This was a little less witch-y and a little more history-y than I was hoping for, but I still thought this was an ok book.

Hello everyone!

I am back with another book review, A Secret History of Witches by Louisa Morgan. Thanks so much to Hachette Book Group Canada for sending me a copy of this book for an honest review. As always, all opinions are my own.

The story follows a lineage of witches dating from 1821 to the end of World War II. It's hard to give a synopsis of this book because there is so much to recap. There are five generations of mother and daughter witches, all experiencing varying levels of persecution. The book goes through Nanette, the first of the five and the granddaughter of the great Grandmére Ursule, then her daughter Ursule, her daughter Irène, then her daughter Morwen and finally her daughter Veronica.

Each character is given her own "book" within the book that describes her life, typically from young teenhood through childbirth, marriage and later life. As the lineage goes on, the idea of the existence of witches diminishes and the threat of being burned at the stake decreases. Still, each part shows the particular woman's struggles and life experiences, as well as showing some trends within society that never seem to change.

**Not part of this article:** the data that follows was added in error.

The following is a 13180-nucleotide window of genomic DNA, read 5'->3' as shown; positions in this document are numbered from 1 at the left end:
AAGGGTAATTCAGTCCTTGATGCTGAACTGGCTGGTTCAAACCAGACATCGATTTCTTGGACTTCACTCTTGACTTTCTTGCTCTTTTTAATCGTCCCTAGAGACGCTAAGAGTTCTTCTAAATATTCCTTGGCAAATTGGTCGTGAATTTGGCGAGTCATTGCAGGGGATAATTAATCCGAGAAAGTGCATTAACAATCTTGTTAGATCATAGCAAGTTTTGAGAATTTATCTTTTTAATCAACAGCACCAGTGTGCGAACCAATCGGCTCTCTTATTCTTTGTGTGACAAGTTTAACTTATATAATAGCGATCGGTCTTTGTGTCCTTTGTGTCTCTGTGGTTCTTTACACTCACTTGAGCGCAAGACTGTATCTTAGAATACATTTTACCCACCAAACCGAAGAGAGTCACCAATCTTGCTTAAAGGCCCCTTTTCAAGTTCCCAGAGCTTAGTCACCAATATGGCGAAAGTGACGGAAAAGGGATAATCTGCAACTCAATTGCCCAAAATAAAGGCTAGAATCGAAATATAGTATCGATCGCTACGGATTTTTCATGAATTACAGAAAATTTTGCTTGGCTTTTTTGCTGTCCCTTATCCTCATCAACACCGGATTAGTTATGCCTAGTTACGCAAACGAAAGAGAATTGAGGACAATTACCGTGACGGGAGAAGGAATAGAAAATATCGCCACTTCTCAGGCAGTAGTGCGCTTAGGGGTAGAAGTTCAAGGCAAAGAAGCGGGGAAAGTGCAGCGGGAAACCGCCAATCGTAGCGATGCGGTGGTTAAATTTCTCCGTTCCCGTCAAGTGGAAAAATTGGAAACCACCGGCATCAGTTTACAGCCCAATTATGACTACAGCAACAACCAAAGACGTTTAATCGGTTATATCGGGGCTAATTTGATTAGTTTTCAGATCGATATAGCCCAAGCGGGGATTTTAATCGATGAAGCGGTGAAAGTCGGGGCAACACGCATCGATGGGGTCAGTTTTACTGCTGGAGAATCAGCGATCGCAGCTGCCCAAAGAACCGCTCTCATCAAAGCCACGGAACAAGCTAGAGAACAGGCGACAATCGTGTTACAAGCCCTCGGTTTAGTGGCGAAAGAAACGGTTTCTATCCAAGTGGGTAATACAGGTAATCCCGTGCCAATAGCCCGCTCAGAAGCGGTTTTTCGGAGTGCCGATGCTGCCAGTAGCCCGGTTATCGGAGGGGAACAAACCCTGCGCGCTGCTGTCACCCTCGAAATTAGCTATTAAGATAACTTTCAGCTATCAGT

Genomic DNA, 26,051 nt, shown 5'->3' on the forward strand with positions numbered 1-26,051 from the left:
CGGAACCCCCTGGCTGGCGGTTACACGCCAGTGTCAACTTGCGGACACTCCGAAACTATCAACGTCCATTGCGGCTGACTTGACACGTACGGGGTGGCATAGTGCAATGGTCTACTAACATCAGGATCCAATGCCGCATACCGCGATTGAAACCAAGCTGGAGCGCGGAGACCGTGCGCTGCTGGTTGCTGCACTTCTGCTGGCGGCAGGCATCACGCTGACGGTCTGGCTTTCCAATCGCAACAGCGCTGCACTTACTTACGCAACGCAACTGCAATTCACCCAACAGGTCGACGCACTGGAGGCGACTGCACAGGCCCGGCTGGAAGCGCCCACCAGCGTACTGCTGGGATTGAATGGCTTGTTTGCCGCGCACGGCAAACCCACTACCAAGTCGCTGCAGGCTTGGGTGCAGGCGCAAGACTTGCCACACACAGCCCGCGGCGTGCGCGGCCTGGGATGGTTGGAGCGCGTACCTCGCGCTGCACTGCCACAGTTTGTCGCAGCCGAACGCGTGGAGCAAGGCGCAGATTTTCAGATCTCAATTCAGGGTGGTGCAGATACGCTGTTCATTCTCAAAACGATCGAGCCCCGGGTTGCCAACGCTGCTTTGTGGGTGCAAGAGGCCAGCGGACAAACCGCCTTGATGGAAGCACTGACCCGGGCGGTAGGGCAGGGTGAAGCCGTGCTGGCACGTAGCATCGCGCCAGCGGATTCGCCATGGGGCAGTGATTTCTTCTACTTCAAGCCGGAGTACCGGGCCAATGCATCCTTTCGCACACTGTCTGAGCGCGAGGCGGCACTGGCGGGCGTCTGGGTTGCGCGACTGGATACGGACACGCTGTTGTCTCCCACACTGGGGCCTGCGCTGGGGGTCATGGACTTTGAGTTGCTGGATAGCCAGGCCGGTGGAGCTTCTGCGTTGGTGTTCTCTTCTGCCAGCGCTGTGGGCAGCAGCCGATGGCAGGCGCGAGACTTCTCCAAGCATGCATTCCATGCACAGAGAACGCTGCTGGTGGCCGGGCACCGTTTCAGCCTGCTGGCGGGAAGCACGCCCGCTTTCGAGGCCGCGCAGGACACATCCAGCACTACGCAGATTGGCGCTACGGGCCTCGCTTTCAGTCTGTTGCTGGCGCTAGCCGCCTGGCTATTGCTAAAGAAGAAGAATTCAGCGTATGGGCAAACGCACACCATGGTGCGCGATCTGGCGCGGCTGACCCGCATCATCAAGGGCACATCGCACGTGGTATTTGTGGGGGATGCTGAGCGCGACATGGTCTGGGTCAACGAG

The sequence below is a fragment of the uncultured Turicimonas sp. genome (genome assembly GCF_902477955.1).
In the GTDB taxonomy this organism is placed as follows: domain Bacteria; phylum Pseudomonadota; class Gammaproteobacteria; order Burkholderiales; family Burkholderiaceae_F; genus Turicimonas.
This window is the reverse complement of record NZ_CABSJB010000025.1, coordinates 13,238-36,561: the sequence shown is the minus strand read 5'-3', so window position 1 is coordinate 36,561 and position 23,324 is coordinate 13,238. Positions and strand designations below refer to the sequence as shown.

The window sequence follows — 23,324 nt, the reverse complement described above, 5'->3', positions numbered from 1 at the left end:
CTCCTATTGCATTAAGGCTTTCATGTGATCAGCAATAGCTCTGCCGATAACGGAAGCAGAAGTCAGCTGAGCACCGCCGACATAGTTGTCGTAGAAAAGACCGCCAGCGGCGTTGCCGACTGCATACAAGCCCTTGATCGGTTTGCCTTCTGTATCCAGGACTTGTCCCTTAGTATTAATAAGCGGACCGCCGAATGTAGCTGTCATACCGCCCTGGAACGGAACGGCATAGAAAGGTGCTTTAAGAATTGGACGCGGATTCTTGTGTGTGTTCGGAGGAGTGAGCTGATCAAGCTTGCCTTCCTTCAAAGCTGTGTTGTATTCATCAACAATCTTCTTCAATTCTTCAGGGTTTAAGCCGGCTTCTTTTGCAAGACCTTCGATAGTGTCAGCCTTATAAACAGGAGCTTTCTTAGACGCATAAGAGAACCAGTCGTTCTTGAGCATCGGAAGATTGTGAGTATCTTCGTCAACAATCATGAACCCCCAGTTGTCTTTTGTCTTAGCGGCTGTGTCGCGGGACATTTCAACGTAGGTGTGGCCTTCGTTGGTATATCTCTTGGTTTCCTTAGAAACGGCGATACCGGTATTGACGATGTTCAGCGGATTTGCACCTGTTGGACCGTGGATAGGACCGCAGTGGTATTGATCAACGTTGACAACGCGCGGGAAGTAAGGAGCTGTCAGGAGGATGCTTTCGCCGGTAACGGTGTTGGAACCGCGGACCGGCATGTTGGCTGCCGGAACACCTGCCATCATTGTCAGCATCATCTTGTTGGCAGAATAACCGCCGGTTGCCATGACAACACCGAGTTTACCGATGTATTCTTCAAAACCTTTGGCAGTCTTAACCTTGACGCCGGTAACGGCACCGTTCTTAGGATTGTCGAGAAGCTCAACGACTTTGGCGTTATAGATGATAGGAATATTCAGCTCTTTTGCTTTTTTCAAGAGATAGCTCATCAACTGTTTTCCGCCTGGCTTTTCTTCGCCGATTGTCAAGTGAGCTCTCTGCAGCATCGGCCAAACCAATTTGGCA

I think this is a really good historical fiction, but it's not a great witch novel. Once we learn the basics with Nanette, there isn't a lot of unique things that happen in regards to witchcraft in the later generations. I was hoping for a bit more magic and more of the difficulties with being a witch. I also found that the basic storyline seemed to stay the same for most of the women: they weren't a huge fan of how life was going, find a random man, have a baby, either run away or marry a different random guy, and repeat. Each of the women has a story that basically boils down to this. I'm not sure if it's just because that was how things were done historically or if they just had some really bad luck with finding a decent husband in the first place because of being so widely ostracized.

There wasn't a lot that drove this novel, it was heavily reliant on the characters. Normally, I'm not a fan of these types of novels because I find that I have difficulty finding characters strong enough to carry the story. Unfortunately, I think this book was much of the same in that respect. There were a few characters I enjoyed, but for the most part, they weren't enough to keep the story going. I did finish the novel, but I think that was more me waiting for the other shoe to drop, for them to get caught.

I did really enjoy the travelling through history, especially the beginning parts where witchhunts were much more common and relevant to the story. I almost wish the story had focused on the first couple generations in the 1800s and fleshed out more of the consequences in that time period, instead of briefly touching on them throughout the span of roughly 100 years.

Overall, I think this book had a lot of potential, just not enough to make me love it as much as I could have.